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Real World Classroom: Using Technology to Understand our National Crisis

December 2001

Irvine, California -- One of the promises of network technology in the classroom is that it connects students and their education with the real world. On September 11, the real world came into schools around the world. Teachers could hardly ignore the shattering events of the attacks on the World Trade Center in New York City and the Pentagon in Washington, D.C.

Television and Internet access in schools provided real-time access to pictures and news as events unfolded. Did Internet technology help educators respond to students' needs? The NetDayCompass Newsletter went to a few schools around the country to find out.

The Human Touch
The Media and Technology Charter High School (MATCH School) in Brookline, Massachusetts, combines technology access with small classes and a personal touch to help inner-city youth achieve academic success. According to the Executive Director Michael Goldstein, their first reaction to the events of September 11th was to spend time talking about what was happening.

"The immediacy of news is not helpful to kids in a crisis," said Goldstein. "Kids need human mediation. Our students spent time talking through things with their teachers to make it a direct human experience, to share ideas."

Teachers went to the Web for lesson plans and information to integrate into their scheduled activities. One 10th grade class had been reading Cry the Beloved Country, a novel by Alan Paton about a Zulu pastor and his son in 1940 South Africa. Students had completed a traditional five-paragraph essay and were working on video documentaries, interviewing local professors, South African citizens, and conducting research. Goldstein used the book as a context for discussing some of the issues related to the terrorist attack.

According to Goldstein: "You can start the conversation with who did this, how do we know, what if we're wrong, what are they trying to achieve, are they going to get what they want. Suddenly the book and project comes to life. You are talking about the issue of how to change what you perceive as injustice. You have a powerful example of intolerance."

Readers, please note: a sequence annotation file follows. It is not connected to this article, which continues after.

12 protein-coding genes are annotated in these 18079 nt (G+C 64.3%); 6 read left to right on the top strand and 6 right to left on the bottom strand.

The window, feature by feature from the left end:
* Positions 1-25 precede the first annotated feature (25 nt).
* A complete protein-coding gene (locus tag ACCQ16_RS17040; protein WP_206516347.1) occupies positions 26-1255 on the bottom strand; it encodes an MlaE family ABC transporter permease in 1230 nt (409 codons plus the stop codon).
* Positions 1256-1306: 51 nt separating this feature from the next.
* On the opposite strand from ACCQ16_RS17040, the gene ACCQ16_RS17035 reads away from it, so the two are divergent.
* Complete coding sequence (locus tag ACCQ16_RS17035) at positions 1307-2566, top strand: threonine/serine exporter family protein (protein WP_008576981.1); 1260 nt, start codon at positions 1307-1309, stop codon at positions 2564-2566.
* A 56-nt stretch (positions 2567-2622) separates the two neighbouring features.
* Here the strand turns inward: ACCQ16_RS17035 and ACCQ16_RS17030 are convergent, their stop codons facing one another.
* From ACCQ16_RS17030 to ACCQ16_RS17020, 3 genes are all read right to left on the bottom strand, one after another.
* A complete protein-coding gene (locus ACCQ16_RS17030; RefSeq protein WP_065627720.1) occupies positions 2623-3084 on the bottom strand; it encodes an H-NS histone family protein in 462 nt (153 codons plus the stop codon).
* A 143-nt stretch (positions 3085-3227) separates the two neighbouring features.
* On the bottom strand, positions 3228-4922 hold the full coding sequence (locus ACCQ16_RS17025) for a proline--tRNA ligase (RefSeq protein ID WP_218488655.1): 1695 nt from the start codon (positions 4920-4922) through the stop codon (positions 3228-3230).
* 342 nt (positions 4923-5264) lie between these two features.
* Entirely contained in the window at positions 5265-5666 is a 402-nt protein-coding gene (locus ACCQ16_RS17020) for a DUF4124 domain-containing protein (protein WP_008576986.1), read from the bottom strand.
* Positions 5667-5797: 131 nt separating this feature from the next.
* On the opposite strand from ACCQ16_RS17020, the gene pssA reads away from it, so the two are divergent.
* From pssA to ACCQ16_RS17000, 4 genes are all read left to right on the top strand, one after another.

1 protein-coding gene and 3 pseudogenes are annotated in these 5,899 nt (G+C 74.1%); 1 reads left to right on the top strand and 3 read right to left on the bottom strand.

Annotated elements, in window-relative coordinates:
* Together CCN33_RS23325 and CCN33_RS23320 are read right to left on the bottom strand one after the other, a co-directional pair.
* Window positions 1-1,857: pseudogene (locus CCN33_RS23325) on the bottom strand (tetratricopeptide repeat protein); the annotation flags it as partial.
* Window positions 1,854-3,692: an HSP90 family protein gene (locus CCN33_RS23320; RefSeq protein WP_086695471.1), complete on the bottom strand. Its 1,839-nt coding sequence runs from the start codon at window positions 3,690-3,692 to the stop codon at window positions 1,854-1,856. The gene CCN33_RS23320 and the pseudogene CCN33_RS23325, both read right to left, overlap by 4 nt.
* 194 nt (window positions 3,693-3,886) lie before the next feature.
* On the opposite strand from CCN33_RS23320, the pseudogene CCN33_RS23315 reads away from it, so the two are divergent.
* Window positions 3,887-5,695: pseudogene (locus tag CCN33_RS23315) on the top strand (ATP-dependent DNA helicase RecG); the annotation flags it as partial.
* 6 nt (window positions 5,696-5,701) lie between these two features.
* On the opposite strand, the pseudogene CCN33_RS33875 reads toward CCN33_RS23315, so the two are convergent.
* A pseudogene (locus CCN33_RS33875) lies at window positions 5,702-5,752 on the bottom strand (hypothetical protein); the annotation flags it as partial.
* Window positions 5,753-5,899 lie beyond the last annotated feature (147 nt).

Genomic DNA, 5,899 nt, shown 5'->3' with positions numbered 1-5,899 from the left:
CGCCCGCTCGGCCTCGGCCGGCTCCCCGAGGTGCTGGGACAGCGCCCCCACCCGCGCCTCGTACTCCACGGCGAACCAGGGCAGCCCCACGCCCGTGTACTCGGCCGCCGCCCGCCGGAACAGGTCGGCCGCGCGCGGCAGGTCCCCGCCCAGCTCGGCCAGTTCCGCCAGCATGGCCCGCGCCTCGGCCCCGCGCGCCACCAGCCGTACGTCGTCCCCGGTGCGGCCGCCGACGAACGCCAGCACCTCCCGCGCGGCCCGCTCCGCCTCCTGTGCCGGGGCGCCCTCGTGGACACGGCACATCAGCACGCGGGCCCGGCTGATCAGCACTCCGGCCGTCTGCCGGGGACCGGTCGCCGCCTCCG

The MATCH school web site,, summarizes their thinking about technology in the classroom: invest in humanware over hardware and software, push kids to be content creators rather than consumers, and integrate technology projects into the core curriculum. By using technology to promote human interaction and communication, the MATCH school elevated discussions above quick judgments to more thoughtful analysis.

A Real World Social Study
At Stanwood Middle School ( in Stanwood, Washington, Lara Brown assigned her 7th grade students a project shortly after September 11th to research Osama Bin Laden, the Al Qaeda network, or another related topic. The Internet provided them with immediate access to in-depth materials about what might have been obscure topics in August.

Brown pointed them to research sites and search engines such as AskJeeves that use natural language questions. They found a variety of sources with different takes on the subject. When students shared their research projects, they compared what they had learned and contrasted their sources. Brown discussed the difference between sites that end in .com, .edu, and .gov. They decided that with the exception of CNN, most of the commercial sites weren't as useful as education and government sites. They discussed fact vs. opinion and how to distinguish the two.